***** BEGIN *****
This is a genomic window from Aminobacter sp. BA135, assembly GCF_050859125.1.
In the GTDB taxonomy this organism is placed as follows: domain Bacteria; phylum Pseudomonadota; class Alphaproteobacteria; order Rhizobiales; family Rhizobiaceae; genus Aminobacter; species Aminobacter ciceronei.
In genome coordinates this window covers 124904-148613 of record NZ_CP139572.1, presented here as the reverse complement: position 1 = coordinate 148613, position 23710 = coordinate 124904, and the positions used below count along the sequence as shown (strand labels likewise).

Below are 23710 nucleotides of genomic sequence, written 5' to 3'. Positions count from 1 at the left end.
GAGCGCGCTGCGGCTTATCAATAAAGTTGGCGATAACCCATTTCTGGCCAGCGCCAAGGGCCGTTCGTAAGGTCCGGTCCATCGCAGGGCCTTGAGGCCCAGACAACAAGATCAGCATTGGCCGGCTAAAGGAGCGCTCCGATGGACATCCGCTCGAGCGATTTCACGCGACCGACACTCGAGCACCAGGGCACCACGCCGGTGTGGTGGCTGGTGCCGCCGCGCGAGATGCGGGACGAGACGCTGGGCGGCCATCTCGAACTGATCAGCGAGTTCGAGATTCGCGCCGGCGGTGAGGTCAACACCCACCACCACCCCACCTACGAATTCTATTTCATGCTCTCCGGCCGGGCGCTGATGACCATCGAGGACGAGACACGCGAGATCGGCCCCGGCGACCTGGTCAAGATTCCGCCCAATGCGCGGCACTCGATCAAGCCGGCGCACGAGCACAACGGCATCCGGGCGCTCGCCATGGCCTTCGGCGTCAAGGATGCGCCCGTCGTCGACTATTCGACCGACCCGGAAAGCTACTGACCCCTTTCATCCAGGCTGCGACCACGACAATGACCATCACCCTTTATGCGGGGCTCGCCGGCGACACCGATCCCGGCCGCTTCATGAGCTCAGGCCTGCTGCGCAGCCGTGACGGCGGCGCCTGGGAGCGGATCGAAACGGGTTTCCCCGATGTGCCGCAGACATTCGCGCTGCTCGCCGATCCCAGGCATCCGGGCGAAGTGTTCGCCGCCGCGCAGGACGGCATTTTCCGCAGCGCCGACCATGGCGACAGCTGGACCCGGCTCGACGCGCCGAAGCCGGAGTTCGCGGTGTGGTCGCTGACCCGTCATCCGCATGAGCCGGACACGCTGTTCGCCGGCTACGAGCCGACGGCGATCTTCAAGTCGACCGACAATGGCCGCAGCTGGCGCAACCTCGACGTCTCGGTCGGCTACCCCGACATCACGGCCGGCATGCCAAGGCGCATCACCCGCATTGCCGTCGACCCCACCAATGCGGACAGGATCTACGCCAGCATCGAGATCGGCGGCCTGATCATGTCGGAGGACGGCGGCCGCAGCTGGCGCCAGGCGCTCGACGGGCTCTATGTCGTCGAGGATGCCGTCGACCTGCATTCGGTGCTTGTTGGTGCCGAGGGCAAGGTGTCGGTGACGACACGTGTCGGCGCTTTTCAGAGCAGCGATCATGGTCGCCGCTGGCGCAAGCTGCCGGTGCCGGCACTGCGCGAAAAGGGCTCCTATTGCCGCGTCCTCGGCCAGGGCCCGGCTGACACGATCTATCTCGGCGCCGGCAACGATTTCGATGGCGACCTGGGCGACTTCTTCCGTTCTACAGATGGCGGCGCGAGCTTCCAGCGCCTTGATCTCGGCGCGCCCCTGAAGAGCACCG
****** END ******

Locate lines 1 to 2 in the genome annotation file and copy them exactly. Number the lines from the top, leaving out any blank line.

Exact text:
This is a genomic window from Aminobacter sp. BA135, assembly GCF_050859125.1.
In the GTDB taxonomy this organism is placed as follows: domain Bacteria; phylum Pseudomonadota; class Alphaproteobacteria; order Rhizobiales; family Rhizobiaceae; genus Aminobacter; species Aminobacter ciceronei.